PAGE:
"After Years Of White House Foot-Dragging, Toxic ‘Coal Ash’ May Finally Get Federal Regulations"
Despite pressure from environmental groups and a ruling from a federal judge, the Obama Administration still hasn’t figured out what it wants to do about coal ash, National Journal reports.
A waste product from burning coal at power plants, coal ash is often stored in liquified form in large containment ponds. And sometimes, those ponds break loose. Most famously, about 300 million gallons of coal ash slurry spilled out of a pond next to the Tennesee Valley Authority’s Kingston plant in 2008, covering about 400 acres of Roane County, Tennessee.
The event sparked enough outcry that Lisa Jackson — the incoming head of the Environmental Protection Agency (EPA) at the time — promised a review of the existing rules for storing coal waste. By October of 2008, the EPA was ready to classify coal ash as a hazardous waste and to lay down binding federal standards for storing and disposing of it.
But first the proposal had to move through an office (OIRA) in the White House’s Office of Management and Budget (OMB). In 2009, OMB released its take on the rules, which gave equal credence to the option of classifying coal ash as nonhazardous — despite studies from Physicians for Social Responsibility, the National Research Council, and the EPA that found coal ash contains significant levels of carcinogens such as arsenic and other heavy metals, and poses “risks to human health and ecosystems.”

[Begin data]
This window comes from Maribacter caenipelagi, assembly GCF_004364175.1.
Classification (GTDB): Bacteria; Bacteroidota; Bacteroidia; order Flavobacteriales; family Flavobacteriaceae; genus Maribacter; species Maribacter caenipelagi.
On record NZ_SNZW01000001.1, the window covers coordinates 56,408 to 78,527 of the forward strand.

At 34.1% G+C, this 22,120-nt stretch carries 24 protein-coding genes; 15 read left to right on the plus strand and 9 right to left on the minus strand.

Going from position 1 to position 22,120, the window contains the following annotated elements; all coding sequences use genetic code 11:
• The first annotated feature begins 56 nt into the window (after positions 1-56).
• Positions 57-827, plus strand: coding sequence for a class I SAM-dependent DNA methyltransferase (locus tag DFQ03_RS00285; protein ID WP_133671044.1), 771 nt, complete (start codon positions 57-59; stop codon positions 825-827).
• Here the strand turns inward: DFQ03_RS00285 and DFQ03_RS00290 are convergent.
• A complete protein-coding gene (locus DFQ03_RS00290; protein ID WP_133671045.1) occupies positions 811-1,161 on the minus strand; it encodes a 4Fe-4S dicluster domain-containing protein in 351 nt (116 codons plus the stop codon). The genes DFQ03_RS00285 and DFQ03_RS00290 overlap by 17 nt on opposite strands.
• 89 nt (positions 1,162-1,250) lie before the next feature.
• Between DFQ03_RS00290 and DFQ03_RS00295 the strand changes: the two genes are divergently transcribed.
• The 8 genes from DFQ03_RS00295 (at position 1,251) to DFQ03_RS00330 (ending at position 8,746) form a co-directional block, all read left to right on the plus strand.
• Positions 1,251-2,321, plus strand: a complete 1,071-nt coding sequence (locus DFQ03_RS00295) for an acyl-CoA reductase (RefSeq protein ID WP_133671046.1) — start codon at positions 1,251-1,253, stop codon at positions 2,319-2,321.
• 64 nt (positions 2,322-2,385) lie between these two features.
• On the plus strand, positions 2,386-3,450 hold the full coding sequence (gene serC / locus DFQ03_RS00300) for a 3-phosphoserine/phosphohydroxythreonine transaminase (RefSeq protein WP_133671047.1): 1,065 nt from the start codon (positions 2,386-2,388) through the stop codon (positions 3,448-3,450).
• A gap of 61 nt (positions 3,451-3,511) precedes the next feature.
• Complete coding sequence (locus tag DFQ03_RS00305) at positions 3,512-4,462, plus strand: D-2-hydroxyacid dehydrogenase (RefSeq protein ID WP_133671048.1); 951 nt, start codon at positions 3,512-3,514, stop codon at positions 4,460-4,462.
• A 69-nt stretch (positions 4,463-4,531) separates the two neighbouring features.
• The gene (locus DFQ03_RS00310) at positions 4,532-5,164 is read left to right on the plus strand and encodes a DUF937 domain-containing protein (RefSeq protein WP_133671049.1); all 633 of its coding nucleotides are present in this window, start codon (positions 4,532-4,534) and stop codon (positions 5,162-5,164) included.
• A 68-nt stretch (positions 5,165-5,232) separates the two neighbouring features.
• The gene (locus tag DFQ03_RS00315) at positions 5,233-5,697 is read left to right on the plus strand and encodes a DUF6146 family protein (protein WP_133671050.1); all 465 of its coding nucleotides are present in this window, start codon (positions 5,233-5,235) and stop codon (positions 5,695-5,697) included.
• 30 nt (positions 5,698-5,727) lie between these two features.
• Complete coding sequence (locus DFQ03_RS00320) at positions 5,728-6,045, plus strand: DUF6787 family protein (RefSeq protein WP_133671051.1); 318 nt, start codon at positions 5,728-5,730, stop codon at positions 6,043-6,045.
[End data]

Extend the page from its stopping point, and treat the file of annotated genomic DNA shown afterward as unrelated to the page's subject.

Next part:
As National Journal points out, the Obama Administration was still pushing cap-and-trade legislation at the time to cut carbon emissions, and didn’t want to antagonize coal interests anymore than it already was.
But despite the changed circumstances since, nothing much happened after OMB released its version of the rules. Then a coalition of environmental organizations, led by Earthjustice, sued the EPA in 2012 to force it to finish the rules. In October of 2013, a federal judge ruled the agency had 60 days to set a deadline for finishing the rules.
“I continue to believe it is a matter of political convenience and weakness,” said Rena Steinzor, a University of Maryland law-school professor and the president of the Center for Progressive Reform, when National Journal asked her about the long-delayed rules. “I’m just waiting to hear about the next spill. It’s a disaster waiting to happen.”
Regulation of coal ash storage is currently left largely up to individual states, and House Republicans attempted this year to push through legislation that would’ve prevented the EPA from issuing any regulations at the federal level. And according to Earthjustice, EPA data shows there are 1,161 coal ash storage sites around the country, and at least 535 of the ponds operate without the liner needed to prevent the slurry from contaminating drinking water sources.